California law also permits the keeping of ashes practically anywhere, so long as proper notifications are made. My father's "Application and Permit for Disposition of Human Remains" was notified in Nevada City, where he died, by my brother, giving his Honolulu address. In the section on the form called "Scattering/burial at sea or disposition other than in a cemetery", he gave our sister's name and Grass Valley address in the box labeled "Address, nearest point on shoreline, or other description sufficient to identify final place and California district of disposition. If burial at sea, only enter latitude and longitude."

The fine print on the back of the form includes the following paragraph under "Special Instructions Regarding Cremation" pursuant to California law.

Cremated remains may be scattered in areas where no local prohibition exists, provided that the cremated remains are not distinguishable to the public, are not in a container, and that the person who has control over disposition of the cremated remains has obtained written permission of the property owner or governing agency to scatter on the property. A state or local agency may adopt an ordinance regulation or policy as appropriate, authorizing, consistent with this section or specifically prohibiting, the scattering of cremated human remains on lands under the agency's jurisdiction. the scattering of the cremated remains of more than one person in location pursuant to this section shall not create a cemetery pursuant to section 7003 or any other provision of law. (Health and Safety Code Section 7116).

Their ashes were scattered
and mixed together on a trail
that drops down the mountain

My sister's home is not, however, the "final place of disposition" of our father's ashes, no more than his home was our mother's final place of rest. Their ashes were scattered and mixed together on a trail that drops down the mountain below the Cascade Canal, from the Cascade Canal Trail, which takes off just below the intersection of Banner Lava Cap Road and Gracie Road, a few miles east and a bit south of Nevada City.

Their ashes, though, are no longer where we scattered them. Rains and snows have already worked them into the duff, or washed them down to the stream at the bottom of the ravine, from which they found their way to the Pacific Ocean. Those that decomposed in the soil have fed the local microbes, flora and fauna, and even the atmosphere.

Eons from now, everything that has ever lived on earth, will still be part of whatever survives of the earth. The earth itself -- its atmosphere and oceans -- will vanish as the sun exhausts its thermonuclear fuels and swells into a red giant that threatens to engulf the nearest planets. Thus shall all incarnated relationships continue their molecular afterlife, within the solar system, still nestled in the Milky Way, by then colliding with Andromeda.

This answers the question I posed in 1965 -- What shall we do with Andromeda? In my romantic ignorance, I misspoke. I should have asked -- "What will Andromeda to do to us?" In the same vein, Kennedy should have said -- "Ask not what your country can do for you; worry what your country can do to you."

But back to the reality of life on earth as we think we know it. Neither my brother nor I obtained permission, from any authority, to scatter our parents' and sister's ashes -- not even from the Bear Yuba Land Trust, which owns and maintains the memorial trail and bench. So as things stand now, we are legally culpable should someone wish to harass us with a lawsuit.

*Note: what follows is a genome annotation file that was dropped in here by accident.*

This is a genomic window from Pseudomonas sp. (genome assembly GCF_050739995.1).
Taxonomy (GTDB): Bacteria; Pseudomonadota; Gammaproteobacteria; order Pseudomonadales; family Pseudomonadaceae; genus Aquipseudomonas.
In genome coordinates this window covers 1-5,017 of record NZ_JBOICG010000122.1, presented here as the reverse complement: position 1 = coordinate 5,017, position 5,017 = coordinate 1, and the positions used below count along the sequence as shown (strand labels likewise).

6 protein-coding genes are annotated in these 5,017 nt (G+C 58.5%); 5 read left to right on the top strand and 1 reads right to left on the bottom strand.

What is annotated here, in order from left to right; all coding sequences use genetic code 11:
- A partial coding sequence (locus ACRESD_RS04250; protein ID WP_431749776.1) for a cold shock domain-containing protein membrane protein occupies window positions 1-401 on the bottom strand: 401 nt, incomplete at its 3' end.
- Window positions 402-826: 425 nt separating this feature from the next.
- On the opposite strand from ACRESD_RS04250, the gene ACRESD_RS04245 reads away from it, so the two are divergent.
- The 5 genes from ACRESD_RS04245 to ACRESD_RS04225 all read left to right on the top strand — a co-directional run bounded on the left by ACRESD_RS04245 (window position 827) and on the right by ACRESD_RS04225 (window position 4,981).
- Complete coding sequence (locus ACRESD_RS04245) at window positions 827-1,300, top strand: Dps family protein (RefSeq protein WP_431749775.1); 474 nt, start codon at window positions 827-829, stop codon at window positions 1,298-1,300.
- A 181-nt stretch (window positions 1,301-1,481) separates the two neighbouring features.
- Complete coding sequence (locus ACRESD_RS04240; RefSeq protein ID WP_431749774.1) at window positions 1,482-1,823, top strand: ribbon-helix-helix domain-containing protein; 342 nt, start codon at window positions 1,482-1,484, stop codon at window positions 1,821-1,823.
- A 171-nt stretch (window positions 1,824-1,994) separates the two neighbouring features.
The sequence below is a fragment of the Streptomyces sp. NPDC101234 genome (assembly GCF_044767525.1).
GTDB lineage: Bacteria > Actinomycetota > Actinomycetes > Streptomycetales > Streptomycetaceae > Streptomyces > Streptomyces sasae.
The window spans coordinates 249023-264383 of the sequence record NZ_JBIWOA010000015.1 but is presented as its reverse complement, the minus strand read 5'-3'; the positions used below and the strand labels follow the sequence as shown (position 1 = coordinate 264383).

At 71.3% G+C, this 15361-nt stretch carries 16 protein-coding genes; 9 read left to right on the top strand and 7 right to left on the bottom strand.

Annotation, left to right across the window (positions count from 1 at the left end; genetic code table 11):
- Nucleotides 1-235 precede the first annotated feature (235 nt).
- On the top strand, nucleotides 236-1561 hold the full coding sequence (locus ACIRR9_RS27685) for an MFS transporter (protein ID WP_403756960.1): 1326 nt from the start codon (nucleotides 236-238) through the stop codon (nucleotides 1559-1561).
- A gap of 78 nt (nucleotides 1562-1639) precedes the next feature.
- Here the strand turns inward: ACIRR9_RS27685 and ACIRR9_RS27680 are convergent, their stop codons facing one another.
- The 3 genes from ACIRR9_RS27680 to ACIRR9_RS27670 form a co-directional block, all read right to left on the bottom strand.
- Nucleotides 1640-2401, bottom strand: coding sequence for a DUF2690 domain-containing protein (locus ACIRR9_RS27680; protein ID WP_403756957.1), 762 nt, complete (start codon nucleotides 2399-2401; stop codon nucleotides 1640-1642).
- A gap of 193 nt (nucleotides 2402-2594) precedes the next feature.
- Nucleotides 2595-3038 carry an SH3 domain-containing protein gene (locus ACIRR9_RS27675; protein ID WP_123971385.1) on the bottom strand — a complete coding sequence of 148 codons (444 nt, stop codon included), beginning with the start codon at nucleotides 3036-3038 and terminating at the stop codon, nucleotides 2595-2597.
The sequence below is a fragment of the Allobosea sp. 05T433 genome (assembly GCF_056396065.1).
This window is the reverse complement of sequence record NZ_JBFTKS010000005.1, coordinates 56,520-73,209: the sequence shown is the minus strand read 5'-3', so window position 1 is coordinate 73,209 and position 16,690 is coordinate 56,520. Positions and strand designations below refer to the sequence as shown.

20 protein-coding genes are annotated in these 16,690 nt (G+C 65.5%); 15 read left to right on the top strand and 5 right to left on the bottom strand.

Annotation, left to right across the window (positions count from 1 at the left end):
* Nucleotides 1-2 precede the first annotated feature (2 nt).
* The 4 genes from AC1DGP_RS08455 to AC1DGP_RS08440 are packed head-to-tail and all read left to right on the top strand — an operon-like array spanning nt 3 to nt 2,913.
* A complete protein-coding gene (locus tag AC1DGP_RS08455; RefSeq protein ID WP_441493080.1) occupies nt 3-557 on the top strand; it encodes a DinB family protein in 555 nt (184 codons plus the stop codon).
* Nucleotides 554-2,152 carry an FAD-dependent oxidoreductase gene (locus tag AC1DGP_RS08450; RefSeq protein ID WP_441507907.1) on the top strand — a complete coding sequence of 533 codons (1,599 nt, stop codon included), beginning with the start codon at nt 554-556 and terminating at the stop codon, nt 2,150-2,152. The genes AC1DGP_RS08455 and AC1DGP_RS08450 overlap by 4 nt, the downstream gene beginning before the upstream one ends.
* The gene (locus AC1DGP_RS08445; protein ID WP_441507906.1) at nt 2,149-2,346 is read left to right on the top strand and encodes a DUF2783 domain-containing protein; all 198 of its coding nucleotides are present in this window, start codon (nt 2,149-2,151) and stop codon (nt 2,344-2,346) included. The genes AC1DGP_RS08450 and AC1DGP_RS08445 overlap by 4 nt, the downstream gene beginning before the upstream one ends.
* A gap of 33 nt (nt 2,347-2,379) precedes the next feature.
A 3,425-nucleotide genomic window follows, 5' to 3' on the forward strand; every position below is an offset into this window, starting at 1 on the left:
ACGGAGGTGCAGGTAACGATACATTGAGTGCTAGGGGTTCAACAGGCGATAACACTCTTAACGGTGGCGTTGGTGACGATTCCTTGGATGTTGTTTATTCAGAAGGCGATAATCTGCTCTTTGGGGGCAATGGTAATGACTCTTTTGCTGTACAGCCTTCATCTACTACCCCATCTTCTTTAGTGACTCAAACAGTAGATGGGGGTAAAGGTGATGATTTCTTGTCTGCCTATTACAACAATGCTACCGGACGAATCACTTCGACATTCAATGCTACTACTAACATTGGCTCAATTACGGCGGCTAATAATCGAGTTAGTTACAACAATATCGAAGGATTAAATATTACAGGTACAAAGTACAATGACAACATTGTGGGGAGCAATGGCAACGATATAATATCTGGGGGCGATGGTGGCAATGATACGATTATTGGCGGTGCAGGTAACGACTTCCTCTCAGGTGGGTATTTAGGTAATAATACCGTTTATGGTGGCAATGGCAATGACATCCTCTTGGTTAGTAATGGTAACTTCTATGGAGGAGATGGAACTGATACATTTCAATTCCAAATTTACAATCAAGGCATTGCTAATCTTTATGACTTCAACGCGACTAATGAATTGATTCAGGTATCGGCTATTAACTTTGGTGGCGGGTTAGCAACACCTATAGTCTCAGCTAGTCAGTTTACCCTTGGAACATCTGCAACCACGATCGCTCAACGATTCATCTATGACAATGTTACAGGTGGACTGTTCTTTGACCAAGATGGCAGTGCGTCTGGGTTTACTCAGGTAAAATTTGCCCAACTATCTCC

As for my father's ashes in Japan -- the risk of them deported as part of an illegal alien is minimal. He's not causing the state any trouble. He's unable to go anywhere without me, and I'm not about to take him to the local police box to look for the rest of himself.

The last time I brought human remains to the police box, they laughed me off. I had found a skull while digging in my garden. It didn't look like a Jomon relic, so I took it to the koban in front of the station. The officer on duty was the same one who had logged the report I had made the previous year, of a wallet I had found on the sidewalk near the bus stop. A few weeks later, the officer had biked to my home to thank me on behalf of the owner, and to give me a 10,000 yen book coupon as a token of the owner's appreciation. This time, he flashed a you-again smile, and regretted to say that the skull didn't qualify as a lost-and-found item, for the simple reason that, no one who had lost their head would in their right mind come looking for it.

For the sake of discussion, though, say the directors of the bureau of graves in California and the border control bureau in Japan were to take their heads out of their respective bureaucratic sands long enough to put them together. I'm betting that California won't ask Japan to extradite me, and that a Japanese court would regard my father's migration to Japan as a fait accompli.

While writing this story the phone rang. A woman who could have been in her 20s introduced herself as representing O-Miwatari Reien -- God's Crossing Spirit Gardens -- a new cemetery in the Kiso mountains with a view of Lake Suwa. Ordinarily I quickly but politely dismiss telemarketers. But being a writer interested in the death industry, I let her go on, and she got right down to it.

Do you have a grave site? she said. No. Have you been thinking of making arrangements? No. May I send you a brochure? I'll pass, I said, and she rang off before I could ask if she had plans. If she didn't, I knew a nice spot in my garden, by a miniature I made of the massive tomb of the semi-legendary emperor Nintoku, replete with scaled-down haniwa, from where we could sip plum wine with my dad, and watch the old moon set in the new moon's arms, across the river that divides our world from his.